Shares in the US tech giant have extended losses, which were caused by weaker-than-expected quarterly results but were aggravated after investor tycoon Carl Icahn said he had sold his entire stake in the company.
Billionaire investor Carl Icahn sent US stocks reeling Thursday after announcing he had liquidated his investment in Apple - the biggest factor of Thursday's more than 200-point drop on Wall Street.
Icahn told US cable television network CNBC he had sold his entire stock of 45.8 million shares in Apple because of concerns about the company's relationship with China.
"You worry a little bit, and maybe more than a little, about China's attitude," Icahn said. The Chinese government could "come in and make it very difficult for Apple to sell there," he added.
Earlier this month, China shut down Apple's iTunes movies and iBooks stores within the country, following Beijing's introduction of regulations in March imposing strict curbs on online publishing, particularly for foreign firms.
Asked when he might get back in, Icahn replied: "I don't think it's the price point. I think it's my opinion about what is happening with China. I think the stock is very cheap on a multiple basis. China could be a shadow for it, and we have to look at that."
Icahn suggested he made roughly $2 billion (1.7 billion euros) off the Apple trade, after buying his stake three years ago and receiving a 48 to 50 percent total return. "We obviously made a great deal of money, but it was no surprise that we got out of some in February."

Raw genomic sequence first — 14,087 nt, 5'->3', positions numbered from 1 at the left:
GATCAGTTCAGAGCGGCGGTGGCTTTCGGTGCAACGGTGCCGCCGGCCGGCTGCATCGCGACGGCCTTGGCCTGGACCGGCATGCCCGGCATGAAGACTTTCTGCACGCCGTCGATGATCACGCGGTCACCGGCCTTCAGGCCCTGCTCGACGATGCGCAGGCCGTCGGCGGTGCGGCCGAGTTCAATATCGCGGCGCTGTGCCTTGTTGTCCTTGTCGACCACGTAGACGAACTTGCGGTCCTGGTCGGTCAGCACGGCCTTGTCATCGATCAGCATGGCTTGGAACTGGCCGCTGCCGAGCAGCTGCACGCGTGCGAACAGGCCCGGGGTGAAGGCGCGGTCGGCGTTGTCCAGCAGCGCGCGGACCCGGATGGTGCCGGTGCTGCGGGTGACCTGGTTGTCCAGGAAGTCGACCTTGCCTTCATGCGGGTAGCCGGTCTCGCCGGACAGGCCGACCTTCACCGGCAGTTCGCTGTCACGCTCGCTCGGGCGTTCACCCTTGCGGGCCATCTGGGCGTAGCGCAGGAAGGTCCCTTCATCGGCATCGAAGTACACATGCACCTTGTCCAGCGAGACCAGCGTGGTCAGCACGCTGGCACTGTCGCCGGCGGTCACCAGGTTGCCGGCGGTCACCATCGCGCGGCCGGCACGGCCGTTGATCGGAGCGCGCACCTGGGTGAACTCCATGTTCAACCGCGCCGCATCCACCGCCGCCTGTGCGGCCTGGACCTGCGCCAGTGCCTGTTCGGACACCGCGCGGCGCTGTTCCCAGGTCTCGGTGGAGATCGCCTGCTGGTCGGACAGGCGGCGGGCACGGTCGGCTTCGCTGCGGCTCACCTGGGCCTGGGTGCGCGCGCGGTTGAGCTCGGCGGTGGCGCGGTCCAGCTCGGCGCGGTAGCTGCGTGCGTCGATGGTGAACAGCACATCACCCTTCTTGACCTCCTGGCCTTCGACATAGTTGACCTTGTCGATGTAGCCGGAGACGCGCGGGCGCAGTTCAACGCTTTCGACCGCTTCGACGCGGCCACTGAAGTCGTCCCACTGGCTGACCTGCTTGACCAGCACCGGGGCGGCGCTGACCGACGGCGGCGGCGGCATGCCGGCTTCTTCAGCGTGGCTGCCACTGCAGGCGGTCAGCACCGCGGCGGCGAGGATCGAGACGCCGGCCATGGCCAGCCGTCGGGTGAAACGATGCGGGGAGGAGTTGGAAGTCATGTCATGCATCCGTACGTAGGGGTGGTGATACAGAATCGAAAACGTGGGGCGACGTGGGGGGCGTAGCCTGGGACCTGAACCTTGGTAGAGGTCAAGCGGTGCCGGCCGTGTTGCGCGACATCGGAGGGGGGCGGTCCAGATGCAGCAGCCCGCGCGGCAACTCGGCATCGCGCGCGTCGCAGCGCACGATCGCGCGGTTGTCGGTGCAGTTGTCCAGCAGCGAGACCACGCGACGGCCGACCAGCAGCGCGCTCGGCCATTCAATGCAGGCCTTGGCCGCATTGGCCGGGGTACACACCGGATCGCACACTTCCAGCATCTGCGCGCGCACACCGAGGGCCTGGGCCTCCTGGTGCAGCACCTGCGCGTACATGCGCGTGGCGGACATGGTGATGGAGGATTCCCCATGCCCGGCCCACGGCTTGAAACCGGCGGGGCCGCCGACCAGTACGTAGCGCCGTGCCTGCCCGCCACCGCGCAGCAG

Apparently, he reduced his holding just before the company's shares started to slide this year on concerns that the smartphone market is becoming saturated and that China will no longer fuel sales growth.
"We have this huge profit so by definition it's not the no-brainer it was. But two, if China was basically steady I would probably go back into Apple," he said, and added that he still viewed Apple as a great company with great management. "Tim Cook did a great job. I called him this morning to tell him that and he was a little sorry, obviously. But I told him it's a great company."
Icahn has repeatedly pushed Apple chief Tim Cook to return more of the company's ballooning cash pile to investors. The iPhone maker stepped up its share buybacks and increased dividends, helping to fuel a 38-percent share rally in 2014. That petered out in 2015, when Apple shares declined by 4.6 percent.
On Wednesday, Apple said sales for the three months ended March 26 dropped 13 percent to $50.6 billion, ending a streak of 51 consecutive quarters of uninterrupted growth.
uhe/cjc (dpa, Reuters, AFP)